Simulation-based systems biology
Understanding the dynamics of biological systems
While classical biology has been very successful in determining the components of living organisms and the mechanistic interactions between individual components, a transition to systems biology is required for the predictive understanding of physiological and pathophysiological dynamics. This transition critically involves the construction of dynamical mathematical models for the biological networks on the individual scales and their integration across scales. The efficient simulation and computational analysis of these models require the development of a new methodological framework based on current simulation technology.
Multi-scale simulation of cellular dynamics
The central aspect of the pursued vision is the implementation of multi-scale models for physiological dynamics in living organism. These models describe the biochemistry and cell population dynamics on scales ranging from dynamics of individual molecules and molecular interactions to the interplay of whole organs in physiological processes. They will be integrated into a simulation environment for predicting physiological dynamics in an organism subject to environmental perturbations on different scales.
Key ingredient 1: Experimental evidence
Peeking into life
Recent decades have seen an explosion in measurement techniques directed towards individual molecules, cells, and organ-level dynamics. Yet, experiments tailored to compare measurement data with multi-scale simulation models are difficult and rarely done.
Linking simulation to reality
Experimental researchers in SimTech provide specific measurement data which is required to build predictive simulation models. In addition, they conduct experiments to evaluate simulation-based hypotheses.
Key ingredient 2: Parameter estimation
From data to models
Parameter estimation using experimental data is very important on the way to build predictive models for intracellular networks. This task is complicated by uncertain measurements and sparse datasets, especially for quantitative dynamic models, which lead to ill-posed inverse problems.
Estimates with uncertainty
In SimTech we face these difficulties by applying statistical Bayesian approaches for parameter estimation and model fitting. These approaches are particularly suited since they provide besides point estimates also measures of uncertainties.
Key ingredient 3: Uncertainty analysis
Models of biological systems include significant uncertainties. These affect the quality of predictions based on the model, and therefore need to be characterized by an uncertainty analysis.
Uncertainty and robustness
SimTech develops algorithms for precise predictions of the effects of uncertainty. These are also applied for computing the robustness of a model, which is the level of uncertainty up to which core predictions remain valid.
Key ingredient 4: Model reduction
Reducing the complexity of biological models is essential for integrating them into larger systems. An important requirement here is that the same reduction can be reused when parameters or boundary conditions are changed.
Efficient reduced models
The model reduction methods developed in SimTech allow to construct efficient reduced models where parameters from the original model are retained. These methods have been applied to stochastic models of gene regulation networks.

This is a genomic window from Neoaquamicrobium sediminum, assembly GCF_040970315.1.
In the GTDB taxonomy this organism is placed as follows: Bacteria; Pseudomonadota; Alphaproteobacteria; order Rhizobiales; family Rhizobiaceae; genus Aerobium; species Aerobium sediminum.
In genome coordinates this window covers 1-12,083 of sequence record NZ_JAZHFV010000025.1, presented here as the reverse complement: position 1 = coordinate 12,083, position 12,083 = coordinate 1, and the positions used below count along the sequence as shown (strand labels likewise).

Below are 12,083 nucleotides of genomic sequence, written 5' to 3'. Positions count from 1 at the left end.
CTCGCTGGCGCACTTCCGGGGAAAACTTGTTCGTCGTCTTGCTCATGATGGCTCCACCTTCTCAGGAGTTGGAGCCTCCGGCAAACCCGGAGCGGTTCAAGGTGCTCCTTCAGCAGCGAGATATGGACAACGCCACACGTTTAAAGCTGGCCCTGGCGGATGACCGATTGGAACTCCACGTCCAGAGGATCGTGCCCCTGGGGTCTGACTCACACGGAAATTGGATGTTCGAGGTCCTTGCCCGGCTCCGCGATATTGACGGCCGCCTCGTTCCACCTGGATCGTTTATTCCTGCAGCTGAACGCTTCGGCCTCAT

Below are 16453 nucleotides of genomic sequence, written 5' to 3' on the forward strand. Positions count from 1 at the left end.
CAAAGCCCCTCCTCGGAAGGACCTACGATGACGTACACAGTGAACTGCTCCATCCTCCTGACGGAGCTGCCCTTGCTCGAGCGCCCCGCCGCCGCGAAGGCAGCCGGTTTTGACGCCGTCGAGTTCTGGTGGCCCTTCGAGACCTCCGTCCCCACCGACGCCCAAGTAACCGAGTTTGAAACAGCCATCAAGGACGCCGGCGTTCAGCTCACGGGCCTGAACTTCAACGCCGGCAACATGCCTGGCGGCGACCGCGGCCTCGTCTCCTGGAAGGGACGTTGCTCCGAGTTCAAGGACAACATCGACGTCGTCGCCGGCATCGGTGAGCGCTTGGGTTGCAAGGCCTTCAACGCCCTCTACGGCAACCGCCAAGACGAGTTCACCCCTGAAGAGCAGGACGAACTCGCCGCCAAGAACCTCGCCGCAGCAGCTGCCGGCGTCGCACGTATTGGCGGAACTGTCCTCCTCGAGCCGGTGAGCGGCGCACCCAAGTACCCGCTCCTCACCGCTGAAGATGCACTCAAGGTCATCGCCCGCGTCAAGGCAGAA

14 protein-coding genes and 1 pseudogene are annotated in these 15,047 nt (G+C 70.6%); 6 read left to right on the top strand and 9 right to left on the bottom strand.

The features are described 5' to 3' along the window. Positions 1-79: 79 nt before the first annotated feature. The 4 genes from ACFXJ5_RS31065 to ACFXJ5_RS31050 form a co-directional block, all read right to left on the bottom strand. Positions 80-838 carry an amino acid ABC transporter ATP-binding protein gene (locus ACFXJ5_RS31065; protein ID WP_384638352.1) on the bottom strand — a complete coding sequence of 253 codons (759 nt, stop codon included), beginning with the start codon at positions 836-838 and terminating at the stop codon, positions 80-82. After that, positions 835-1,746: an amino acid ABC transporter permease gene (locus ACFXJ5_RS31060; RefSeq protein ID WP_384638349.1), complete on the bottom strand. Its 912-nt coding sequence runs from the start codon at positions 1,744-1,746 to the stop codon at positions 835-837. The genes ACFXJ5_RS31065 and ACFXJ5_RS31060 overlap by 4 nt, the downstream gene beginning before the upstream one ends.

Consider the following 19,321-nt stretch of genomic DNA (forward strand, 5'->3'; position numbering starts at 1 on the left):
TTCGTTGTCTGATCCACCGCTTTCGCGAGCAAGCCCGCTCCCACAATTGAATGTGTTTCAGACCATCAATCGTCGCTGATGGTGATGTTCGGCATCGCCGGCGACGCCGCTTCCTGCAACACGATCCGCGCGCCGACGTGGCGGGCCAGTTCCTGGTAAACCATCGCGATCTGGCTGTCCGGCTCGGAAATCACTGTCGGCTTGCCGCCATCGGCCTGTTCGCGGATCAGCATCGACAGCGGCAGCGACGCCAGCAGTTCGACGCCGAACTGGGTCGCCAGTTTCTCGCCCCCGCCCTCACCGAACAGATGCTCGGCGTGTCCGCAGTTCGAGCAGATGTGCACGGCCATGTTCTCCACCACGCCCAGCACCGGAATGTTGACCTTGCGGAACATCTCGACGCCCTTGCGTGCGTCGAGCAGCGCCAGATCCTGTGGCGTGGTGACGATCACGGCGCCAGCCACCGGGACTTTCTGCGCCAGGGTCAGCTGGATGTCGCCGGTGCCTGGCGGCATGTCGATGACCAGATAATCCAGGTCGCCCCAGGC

Key ingredient 5: Visualization
Visualizing the data
In systems biology, correlations in high-dimensional data play an important role and good visualizations are essential to make them clear. Visualizations allow to gain deeper insights into simulation results by providing means for quantitative and qualitative analysis.
Coupling different scales
Researchers in SimTech focus on the visualization of simulated data on different scales. The visualization provides support for interactive transitions between the different levels of detail.
(Research Area E)
Key ingredient 6: Ethical Monitoring
Shaping the Future
Future application scenarios of systems biological research may raise diverse ethical issues. More subtly, ethical values might also be touched by the change of our understanding of human nature effected by biological paradigms. However, an advantage of simulation technology is that the research process itself remains ethically neutral, because no human or animal experimental subjects are required.
Anticipating Ethical Issues
Systems biology will greatly enhance our ability to intervene in natural processes of living organisms. Ethical reflection is required on a) what kind of manipulations will become possible, b) which of these are desirable or acceptable and which not and c) how misuse can effectively prevented.
(Research Area G)
SimTech's contributions to Systems Biology are demonstrated via a multi-scale physiological model, describing the distribution of a therapeutic anti-tumor drug through the body and the action of the drug on cells within the tumor. Such models are very valuable for simulation-based therapy planning and optimization.
The simulation challenge here is to couple multiple temporal and spatial scales, large heterogeneities and stochastic effects on the cellular level. The demonstrator shows predictive models on the individual scales, with new coupling strategies, simulation, and visualization methods that allow predicting heterogeneous responses of tumors to drug application.